On a given day, we might read a few news articles online, "Like" a slew of photos on Instagram or listen to a couple of tunes via Spotify. Thanks to <a href="http://www.huffingtonpost.com/2012/01/20/facebook-frictionless-apps_n_1213970.html">Facebook's Timeline apps</a>, all these activities can be posted to your Facebook profile without the use of a manual "share" button. That's right, all your co-workers know that you've been reading stories about celebrity sideboob sightings. Every app has different preferences, so be sure to read the details of what you're allowing Facebook to publish.
We Live-Tweet Our Commutes
Sometimes we want people to know where we are. And sometimes we forget to turn off Twitter's geo-location feature, which publishes the location where we're tweeting. Too many times we've left a digital footprint mapping out our route to work, along with our favorite coffee shops and our favorite after-work watering holes. <a href="http://www.huffingtonpost.com/2011/03/07/what-not-to-post-on-twitter_n_829903.html#s245051&title=Confessionals_Office_Gossip">Be wary of oversharing</a>. A simple Google search for your name will probably call up your Twitter handle. If you want to limit who can see your profile, go to Twitter's "Settings" page and check the "Protect my Tweets" box, or turn the location feature off (seen in the image to the left).
We Turn Ourselves Into Walking Advertisements
Occasionally, companies will offer customers rewards for "Liking" their brand on Facebook. You might be a sucker for incentives, but don't forget that once you "Like" an <a href="https://www.facebook.com/FacebookPages">organization's Page</a>, you'll receive corporate updates that have the potential to litter your News Feed. Your "Likes" might also show up in your friends' News Feeds. So "Like" accordingly!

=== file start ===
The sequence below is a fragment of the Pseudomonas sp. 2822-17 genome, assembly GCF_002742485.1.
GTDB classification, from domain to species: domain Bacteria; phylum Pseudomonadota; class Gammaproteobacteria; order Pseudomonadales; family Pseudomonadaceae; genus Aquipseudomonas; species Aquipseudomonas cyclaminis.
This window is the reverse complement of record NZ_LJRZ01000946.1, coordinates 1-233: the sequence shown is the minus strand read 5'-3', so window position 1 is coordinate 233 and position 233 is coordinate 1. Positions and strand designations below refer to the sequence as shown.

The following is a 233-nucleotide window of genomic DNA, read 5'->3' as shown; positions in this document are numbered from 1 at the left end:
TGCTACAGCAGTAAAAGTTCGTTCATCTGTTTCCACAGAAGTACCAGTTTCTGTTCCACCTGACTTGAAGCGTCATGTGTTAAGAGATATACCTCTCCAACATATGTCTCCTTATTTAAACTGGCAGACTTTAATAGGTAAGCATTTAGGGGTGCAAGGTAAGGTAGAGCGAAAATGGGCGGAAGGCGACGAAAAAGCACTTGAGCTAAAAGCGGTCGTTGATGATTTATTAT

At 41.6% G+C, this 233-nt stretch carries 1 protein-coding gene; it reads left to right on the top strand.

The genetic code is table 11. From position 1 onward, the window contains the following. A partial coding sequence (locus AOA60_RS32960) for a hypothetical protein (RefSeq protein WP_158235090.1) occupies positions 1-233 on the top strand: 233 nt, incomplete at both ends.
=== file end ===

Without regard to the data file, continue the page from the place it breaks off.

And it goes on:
We Neglect Our 'Other' Inboxes
When was the last time you checked your <a href="https://www.facebook.com/help/188872764494245/">"Other" Messages</a> on Facebook? This hidden folder displayed in the top left corner of the Messages screen holds posts from people you're not connected with on Facebook. But who remembers to look there? Not us. The same rings true for Direct Messages on Twitter, or InMail on LinkedIn. While these modes of communication can be awesome resources, sometimes we forget they exist.
The study, based on the Facebook profiles of 58,000 people in the US, found that online behaviour can be used to make surprising accurate predictions about users' race, age, IQ, sexuality, personality, substance use and political views.
After feeding Facebook preferences into an algorithm, they created models which were able to determine male sexuality with 88% accuracy, race with 95% accuracy, political leanings with 85% accuracy and religion 82% of the time.
But few users clicked "likes" which explicitly revealed these traits.
For example, fewer than 5% of gay users clicked obvious links such as "Gay Marriage" and instead inference were drawn from more popular likes such a music and TV shows.
The finding could be used to direct personalised marketing to web users but also highlights potential threats to privacy.
Kosinski said: "I am a great fan and active user of new amazing technologies, including Facebook.
"I appreciate automated book recommendations, or Facebook selecting the most relevant stories for my newsfeed.
"However, I can imagine situations in which the same data and technology is used to predict political views or sexual orientation, posing threats to freedom or even life.
"Just the possibility of this happening could deter people from using digital technologies and diminish trust between individuals and institutions."